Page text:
Nineteen Iowa farmers and a couple Farm Bureau staff members departed for China on June 30, to participate in Iowa Farm Bureau Federation’s (IFBF) second International Market Study Tour. In China, participants are learning about Chinese culture and opportunities and challenges for Iowa agricultural products. Stayed tuned to Farm Fresh for more updates on their 12-day trip!

Farm Bureau members Hilary Lanman and Darren Luers take a break from their hike on the Great Wall of China.When your mission is to study China’s potential to increase imports of major Iowa ag products–soybeans, pork, corn and others—it’s critical to get a good feel for the country’s history and culture. It’s important, for example, to understand why the Chinese are so intent on maintaining food security and why a rapidly urbanizing society holds so tightly to its rural roots.

A great place to start your research on Chinese culture is Beijing’s Tiananmen Square and Forbidden City, as well as the Great Wall, one of the world’s great wonders in mountains outside the capital city.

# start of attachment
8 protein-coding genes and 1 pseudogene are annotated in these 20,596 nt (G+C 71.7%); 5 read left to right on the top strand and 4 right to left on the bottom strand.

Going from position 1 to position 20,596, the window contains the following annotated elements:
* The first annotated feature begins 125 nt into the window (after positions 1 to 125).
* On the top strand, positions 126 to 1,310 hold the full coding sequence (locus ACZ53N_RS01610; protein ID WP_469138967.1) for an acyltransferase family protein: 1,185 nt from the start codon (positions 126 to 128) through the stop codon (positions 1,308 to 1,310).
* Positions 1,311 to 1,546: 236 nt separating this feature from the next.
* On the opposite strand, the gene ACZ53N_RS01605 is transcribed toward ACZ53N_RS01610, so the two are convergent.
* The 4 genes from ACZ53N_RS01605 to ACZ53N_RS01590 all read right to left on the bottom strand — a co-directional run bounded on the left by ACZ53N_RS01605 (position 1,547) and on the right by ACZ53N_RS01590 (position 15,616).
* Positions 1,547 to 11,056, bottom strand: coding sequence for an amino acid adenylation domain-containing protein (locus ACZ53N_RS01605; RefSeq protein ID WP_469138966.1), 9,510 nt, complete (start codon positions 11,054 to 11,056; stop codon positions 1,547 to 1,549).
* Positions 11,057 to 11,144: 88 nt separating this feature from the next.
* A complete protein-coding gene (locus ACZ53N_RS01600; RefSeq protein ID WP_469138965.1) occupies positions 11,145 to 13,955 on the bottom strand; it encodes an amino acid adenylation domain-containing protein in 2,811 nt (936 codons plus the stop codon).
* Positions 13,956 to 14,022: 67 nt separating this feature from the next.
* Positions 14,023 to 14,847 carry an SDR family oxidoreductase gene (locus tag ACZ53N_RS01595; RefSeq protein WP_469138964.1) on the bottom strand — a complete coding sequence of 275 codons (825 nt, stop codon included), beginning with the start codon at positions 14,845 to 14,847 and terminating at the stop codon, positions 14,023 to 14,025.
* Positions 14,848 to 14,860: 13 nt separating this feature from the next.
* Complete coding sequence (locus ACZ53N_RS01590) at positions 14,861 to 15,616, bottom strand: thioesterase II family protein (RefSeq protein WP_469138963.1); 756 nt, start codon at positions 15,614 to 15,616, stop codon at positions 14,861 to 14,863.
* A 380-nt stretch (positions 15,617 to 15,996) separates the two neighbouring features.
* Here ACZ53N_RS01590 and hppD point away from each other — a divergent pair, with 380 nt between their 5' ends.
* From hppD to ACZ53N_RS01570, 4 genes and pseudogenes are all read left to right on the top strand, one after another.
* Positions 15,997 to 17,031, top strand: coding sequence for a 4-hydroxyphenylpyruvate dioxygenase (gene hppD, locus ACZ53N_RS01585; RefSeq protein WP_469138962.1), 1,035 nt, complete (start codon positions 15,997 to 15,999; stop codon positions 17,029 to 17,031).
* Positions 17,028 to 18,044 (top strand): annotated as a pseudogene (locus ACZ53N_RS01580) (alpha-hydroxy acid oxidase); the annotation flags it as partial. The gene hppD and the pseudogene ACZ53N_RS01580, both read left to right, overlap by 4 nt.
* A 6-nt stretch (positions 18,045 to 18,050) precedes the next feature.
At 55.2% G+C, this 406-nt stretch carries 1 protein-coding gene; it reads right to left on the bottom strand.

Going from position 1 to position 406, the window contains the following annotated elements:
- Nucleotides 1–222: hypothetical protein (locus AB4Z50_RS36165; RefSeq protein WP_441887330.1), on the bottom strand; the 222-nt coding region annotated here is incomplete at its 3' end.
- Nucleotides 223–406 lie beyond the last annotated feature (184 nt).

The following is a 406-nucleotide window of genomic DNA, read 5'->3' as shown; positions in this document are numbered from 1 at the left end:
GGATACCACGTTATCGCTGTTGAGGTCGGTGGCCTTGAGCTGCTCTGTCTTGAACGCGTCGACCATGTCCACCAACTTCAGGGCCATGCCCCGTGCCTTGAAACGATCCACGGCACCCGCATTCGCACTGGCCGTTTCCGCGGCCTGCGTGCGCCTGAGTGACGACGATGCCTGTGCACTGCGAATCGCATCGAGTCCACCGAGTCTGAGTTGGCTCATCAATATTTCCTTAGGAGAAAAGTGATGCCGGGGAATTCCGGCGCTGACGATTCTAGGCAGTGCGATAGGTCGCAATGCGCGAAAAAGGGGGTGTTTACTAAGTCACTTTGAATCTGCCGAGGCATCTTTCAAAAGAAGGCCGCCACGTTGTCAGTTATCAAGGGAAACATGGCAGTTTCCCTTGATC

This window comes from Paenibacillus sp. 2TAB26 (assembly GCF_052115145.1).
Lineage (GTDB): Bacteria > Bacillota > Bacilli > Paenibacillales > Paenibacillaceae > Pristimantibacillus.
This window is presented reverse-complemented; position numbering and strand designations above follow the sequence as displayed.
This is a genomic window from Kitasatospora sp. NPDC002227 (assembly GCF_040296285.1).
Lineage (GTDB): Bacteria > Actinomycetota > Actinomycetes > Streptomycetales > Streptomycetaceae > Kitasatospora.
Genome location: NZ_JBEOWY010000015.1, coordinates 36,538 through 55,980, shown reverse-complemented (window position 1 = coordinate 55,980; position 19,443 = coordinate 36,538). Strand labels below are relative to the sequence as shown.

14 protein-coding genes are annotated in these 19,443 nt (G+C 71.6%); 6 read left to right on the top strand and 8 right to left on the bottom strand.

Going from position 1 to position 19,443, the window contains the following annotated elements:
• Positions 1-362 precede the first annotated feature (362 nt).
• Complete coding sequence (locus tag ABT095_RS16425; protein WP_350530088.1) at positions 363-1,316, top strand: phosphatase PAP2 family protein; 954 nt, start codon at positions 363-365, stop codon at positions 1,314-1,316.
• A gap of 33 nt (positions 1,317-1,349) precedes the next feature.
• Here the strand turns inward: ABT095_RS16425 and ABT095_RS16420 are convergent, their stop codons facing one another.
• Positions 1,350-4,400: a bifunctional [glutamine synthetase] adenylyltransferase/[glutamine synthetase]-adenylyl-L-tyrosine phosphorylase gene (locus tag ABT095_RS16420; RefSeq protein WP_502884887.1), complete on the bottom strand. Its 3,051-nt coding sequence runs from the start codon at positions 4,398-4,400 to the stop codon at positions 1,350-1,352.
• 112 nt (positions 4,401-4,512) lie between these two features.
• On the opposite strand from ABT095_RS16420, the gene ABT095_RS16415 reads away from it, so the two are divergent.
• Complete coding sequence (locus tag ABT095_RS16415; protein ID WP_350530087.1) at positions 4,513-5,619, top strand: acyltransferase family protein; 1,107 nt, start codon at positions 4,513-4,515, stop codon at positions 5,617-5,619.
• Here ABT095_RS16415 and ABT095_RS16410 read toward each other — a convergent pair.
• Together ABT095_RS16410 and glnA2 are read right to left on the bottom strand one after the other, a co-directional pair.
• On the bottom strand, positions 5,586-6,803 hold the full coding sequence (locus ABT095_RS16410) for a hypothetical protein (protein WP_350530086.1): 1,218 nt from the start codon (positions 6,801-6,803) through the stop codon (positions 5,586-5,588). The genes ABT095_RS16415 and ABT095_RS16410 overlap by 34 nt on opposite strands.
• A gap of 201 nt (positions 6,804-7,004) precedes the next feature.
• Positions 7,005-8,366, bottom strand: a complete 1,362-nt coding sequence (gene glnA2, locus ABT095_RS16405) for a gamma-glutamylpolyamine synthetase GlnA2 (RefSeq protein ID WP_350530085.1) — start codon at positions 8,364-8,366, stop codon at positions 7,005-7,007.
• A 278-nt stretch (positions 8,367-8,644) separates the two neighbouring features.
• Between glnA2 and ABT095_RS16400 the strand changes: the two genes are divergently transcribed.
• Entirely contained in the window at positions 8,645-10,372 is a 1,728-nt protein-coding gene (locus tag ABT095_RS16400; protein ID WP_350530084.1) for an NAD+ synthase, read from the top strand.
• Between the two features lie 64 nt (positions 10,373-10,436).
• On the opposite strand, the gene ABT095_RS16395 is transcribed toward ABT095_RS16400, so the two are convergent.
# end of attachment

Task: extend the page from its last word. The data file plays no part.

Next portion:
So that’s where members of the Iowa Farm Bureau Federation China study tour headed after a couple of half-day seminars to learn about Chinese agriculture, future buying trends and trade issues.

For many of us used to rural Iowa, it was almost overwhelming to experience the size of the crowds at the top tourist sites in the world’s most populous county. And, I confess, I lost track of the various Chinese dynasties and the reigns of various emperors that our tour guide carefully explained. But you couldn’t help but be impressed by the size and scale of the Chinese monument, which represented thousands of years of history compared to Iowa’s, at well under 200.

Yet learning about China’s struggles to defend itself against invaders, survive wars, famine and disastrous government policies, helps you understand how that country views the world. It’s also a clear indication why the Chinese are reluctant to jettison their often-inefficient agriculture to rely more heavily on the United States and other exporters for their food needs.

Trade is vital part of Iowa agriculture. But, as the IFBF group found early in their China visit, it can’t be done in a vacuum. Visiting and learning about your customer is essential.

By Dirck Steimel. Dirck is Iowa Farm Bureau's News Services Manager.